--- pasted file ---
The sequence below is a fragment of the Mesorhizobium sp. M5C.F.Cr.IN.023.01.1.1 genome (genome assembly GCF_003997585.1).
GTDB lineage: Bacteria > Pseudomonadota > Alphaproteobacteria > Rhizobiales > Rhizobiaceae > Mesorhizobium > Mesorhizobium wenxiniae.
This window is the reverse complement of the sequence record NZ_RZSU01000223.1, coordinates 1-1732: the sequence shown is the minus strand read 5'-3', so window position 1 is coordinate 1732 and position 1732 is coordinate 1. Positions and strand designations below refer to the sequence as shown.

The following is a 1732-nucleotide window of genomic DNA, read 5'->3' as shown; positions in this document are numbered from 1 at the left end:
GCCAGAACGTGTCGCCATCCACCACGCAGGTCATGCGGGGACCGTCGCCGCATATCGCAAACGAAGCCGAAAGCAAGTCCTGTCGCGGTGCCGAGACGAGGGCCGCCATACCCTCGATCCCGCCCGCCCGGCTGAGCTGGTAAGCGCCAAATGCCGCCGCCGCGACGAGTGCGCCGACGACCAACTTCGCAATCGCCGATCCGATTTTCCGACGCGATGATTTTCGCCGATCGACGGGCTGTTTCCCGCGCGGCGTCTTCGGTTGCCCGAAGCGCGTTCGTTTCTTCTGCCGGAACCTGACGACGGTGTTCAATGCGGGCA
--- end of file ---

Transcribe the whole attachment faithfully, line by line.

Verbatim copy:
The sequence below is a fragment of the Mesorhizobium sp. M5C.F.Cr.IN.023.01.1.1 genome (genome assembly GCF_003997585.1).
GTDB lineage: Bacteria > Pseudomonadota > Alphaproteobacteria > Rhizobiales > Rhizobiaceae > Mesorhizobium > Mesorhizobium wenxiniae.
This window is the reverse complement of the sequence record NZ_RZSU01000223.1, coordinates 1-1732: the sequence shown is the minus strand read 5'-3', so window position 1 is coordinate 1732 and position 1732 is coordinate 1. Positions and strand designations below refer to the sequence as shown.

The following is a 1732-nucleotide window of genomic DNA, read 5'->3' as shown; positions in this document are numbered from 1 at the left end:
GCCAGAACGTGTCGCCATCCACCACGCAGGTCATGCGGGGACCGTCGCCGCATATCGCAAACGAAGCCGAAAGCAAGTCCTGTCGCGGTGCCGAGACGAGGGCCGCCATACCCTCGATCCCGCCCGCCCGGCTGAGCTGGTAAGCGCCAAATGCCGCCGCCGCGACGAGTGCGCCGACGACCAACTTCGCAATCGCCGATCCGATTTTCCGACGCGATGATTTTCGCCGATCGACGGGCTGTTTCCCGCGCGGCGTCTTCGGTTGCCCGAAGCGCGTTCGTTTCTTCTGCCGGAACCTGACGACGGTGTTCAATGCGGGCA